un Projects is based on the unceded sovereign land and waters of the Wurundjeri and Boon Wurrung people of the Kulin Nation; we pay our respects to their Elders, past, present and emerging.
un Projects

Machine Language


To continue, to pick up where something was left off. The prefix ‘re-’ descends from a root meaning ‘turn’ — the return is a doubling, a sitting within the previously inhabited material presence that was left and come back to. Ekphrasis enacts a close reading of an artwork through text, the formation of a double that often exceeds the original in volume — it takes a lot of language to narrate a thing. The return to the same artwork introduces the notion of time; here the material considerations stretch between two nodes of text, one in the previous issue [17.1: Resist] and one here, on this page: Flow and Return (2005) by Natasha Kidd.

From the subterranean depths something surfaces; enclosed, complete and multiple. A supporting assemblage of pump, pipes and canvas container exerts form on the large quantity of white emulsion it holds and propels. Flow and Return’s paint draws a circle through the system, a spinning ouroboros of viscous liquid continually in contact with itself; the painting machine run by an automated heartbeat tuned to the mechanics of the continual resurfacing, a continual emergence. The spread-wide body of liquid paint slowly spends itself upon the surface, streaming through narrow holes cut neatly in the perfect skin of primed canvas. As each new slick dries fresh the surface is remade; the skin becomes layered and the supporting structure grows. Rigid paint becomes armature. The return of the material is in spite of the loss sustained in this drying, a loss that is negotiated through the topping up of paint; enclosed and complete but only in continual addition on both sides, the cycle sustains itself by the constant changing of states. Each drying layer carves in relief long fluting verticals, creating a positive, protruding set of curving grooves as record — a kind of excavation of form.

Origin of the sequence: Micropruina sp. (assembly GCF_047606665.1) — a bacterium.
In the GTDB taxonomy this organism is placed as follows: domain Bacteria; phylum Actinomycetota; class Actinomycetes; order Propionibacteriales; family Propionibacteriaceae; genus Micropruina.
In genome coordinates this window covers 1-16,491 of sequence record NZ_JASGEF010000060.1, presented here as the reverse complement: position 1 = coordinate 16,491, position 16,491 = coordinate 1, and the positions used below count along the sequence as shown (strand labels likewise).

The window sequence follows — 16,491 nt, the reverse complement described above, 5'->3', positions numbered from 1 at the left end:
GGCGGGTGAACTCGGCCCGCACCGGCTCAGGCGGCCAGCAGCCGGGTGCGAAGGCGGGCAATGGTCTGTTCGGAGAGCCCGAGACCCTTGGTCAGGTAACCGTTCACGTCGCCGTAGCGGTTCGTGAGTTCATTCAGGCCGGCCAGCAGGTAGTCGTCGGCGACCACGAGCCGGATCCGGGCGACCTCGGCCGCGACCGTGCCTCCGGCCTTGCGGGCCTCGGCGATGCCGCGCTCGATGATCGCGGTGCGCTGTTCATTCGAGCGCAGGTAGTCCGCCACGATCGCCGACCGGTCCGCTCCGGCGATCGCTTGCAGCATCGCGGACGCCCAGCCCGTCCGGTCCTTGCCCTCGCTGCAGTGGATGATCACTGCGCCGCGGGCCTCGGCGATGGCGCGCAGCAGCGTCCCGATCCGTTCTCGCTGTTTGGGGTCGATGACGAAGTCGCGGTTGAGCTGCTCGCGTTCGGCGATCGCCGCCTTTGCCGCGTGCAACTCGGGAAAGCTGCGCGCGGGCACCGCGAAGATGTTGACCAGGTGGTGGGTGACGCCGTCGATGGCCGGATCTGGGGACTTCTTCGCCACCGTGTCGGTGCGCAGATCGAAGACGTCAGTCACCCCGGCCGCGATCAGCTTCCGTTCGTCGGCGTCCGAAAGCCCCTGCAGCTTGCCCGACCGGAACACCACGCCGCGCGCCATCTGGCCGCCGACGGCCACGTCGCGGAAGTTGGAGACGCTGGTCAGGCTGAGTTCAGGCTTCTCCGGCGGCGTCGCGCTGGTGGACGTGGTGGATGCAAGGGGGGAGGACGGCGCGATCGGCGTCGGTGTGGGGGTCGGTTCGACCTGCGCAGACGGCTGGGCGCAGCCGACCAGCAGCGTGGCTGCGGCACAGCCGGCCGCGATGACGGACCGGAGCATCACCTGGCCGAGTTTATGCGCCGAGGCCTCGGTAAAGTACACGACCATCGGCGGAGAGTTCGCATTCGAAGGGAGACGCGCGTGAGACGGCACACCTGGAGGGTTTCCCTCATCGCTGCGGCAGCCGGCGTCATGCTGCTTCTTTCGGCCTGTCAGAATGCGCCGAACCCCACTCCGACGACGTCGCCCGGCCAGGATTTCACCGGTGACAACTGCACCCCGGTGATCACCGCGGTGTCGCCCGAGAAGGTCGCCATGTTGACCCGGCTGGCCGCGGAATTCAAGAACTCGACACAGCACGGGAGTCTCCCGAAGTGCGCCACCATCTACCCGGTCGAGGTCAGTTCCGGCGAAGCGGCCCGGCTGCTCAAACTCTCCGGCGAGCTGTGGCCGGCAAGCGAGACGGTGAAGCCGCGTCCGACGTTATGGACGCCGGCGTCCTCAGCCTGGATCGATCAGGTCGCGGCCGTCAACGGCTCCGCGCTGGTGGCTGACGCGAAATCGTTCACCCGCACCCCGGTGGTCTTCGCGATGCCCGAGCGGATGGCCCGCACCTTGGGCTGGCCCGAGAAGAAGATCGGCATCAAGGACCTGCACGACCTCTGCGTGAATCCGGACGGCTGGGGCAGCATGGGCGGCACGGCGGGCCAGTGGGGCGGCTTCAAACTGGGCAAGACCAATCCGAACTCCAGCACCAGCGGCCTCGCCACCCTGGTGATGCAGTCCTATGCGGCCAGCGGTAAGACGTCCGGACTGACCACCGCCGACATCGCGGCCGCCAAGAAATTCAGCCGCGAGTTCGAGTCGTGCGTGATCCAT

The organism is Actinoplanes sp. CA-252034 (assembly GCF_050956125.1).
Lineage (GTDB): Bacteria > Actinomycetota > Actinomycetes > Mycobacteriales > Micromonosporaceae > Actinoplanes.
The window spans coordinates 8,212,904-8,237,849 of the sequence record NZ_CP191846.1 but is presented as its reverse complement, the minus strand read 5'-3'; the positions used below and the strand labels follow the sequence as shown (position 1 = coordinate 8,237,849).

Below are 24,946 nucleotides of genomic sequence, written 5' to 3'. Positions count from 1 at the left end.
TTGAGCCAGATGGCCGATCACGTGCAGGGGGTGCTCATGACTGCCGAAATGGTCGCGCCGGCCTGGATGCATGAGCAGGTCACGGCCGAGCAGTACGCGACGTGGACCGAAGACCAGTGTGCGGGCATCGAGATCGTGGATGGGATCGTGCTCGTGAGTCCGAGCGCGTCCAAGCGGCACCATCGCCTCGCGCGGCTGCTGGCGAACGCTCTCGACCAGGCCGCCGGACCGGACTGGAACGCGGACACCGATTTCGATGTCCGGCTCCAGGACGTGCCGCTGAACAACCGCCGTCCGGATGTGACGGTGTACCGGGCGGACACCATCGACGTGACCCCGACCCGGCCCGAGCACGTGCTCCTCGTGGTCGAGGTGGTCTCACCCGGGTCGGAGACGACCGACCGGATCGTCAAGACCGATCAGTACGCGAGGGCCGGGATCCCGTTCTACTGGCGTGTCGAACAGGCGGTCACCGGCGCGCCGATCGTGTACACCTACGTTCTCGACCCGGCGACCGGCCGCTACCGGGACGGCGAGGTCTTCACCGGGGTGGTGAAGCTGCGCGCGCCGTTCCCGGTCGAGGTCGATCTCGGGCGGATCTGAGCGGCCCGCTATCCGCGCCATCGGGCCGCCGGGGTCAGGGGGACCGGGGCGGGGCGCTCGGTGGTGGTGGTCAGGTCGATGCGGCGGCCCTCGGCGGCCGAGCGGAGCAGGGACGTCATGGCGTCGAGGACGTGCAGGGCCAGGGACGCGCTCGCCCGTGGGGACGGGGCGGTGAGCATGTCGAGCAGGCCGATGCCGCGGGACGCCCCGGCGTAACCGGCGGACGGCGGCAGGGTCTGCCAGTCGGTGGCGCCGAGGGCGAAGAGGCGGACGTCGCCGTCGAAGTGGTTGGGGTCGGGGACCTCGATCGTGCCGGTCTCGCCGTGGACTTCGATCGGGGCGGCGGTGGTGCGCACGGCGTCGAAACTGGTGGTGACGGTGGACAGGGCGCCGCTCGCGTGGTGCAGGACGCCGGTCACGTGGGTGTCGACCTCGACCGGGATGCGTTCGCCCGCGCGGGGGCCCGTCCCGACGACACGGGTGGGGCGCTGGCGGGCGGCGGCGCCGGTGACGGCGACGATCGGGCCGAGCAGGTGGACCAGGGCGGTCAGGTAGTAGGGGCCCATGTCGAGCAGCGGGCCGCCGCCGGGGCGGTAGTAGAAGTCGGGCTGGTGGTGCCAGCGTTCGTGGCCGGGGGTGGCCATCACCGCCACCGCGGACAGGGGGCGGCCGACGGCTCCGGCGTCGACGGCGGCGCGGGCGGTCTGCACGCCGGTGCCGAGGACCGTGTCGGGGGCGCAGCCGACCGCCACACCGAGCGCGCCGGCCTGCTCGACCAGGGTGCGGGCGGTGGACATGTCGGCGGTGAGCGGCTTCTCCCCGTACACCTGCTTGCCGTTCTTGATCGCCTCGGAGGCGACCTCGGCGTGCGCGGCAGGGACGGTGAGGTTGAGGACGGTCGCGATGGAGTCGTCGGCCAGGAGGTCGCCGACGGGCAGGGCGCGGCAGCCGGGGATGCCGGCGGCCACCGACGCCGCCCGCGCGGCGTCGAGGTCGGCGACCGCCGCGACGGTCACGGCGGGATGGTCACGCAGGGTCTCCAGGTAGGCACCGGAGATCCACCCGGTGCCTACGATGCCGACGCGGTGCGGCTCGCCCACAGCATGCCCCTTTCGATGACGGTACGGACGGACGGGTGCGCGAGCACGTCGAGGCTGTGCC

Running through everything is a stream of information translated into form; a duration through surfacing, drying, manifesting as length. The stalactites drip. A liveness maintained through continuation. The newly introduced paint meets the existing material as they amalgamate different registers of viscosity, forming a new hybridised, interwoven frequency that reverberates onwards through its containing vessel. Meeting it, touching it, while simultaneously in touch with itself; the same and separate bodies, the same and separate surface.[1] Re-meeting itself in a previous form, a splitting has occurred, a transmogrification — no longer does the mirror encounter its double, now time introduces a widening space of change.

Within a preoccupation with the unfolding and refolding, of material and time; in tracing the possible serial forms, a new syntax is discovered, unearthed, excavated, exhumed.[2] Obeying the forces it is subjected to; dripping downward because it must. Overcome by the weight of its own matter, able to pull back only when the critical mass of material is small enough to contain itself within the surface tension of the drip that teeters.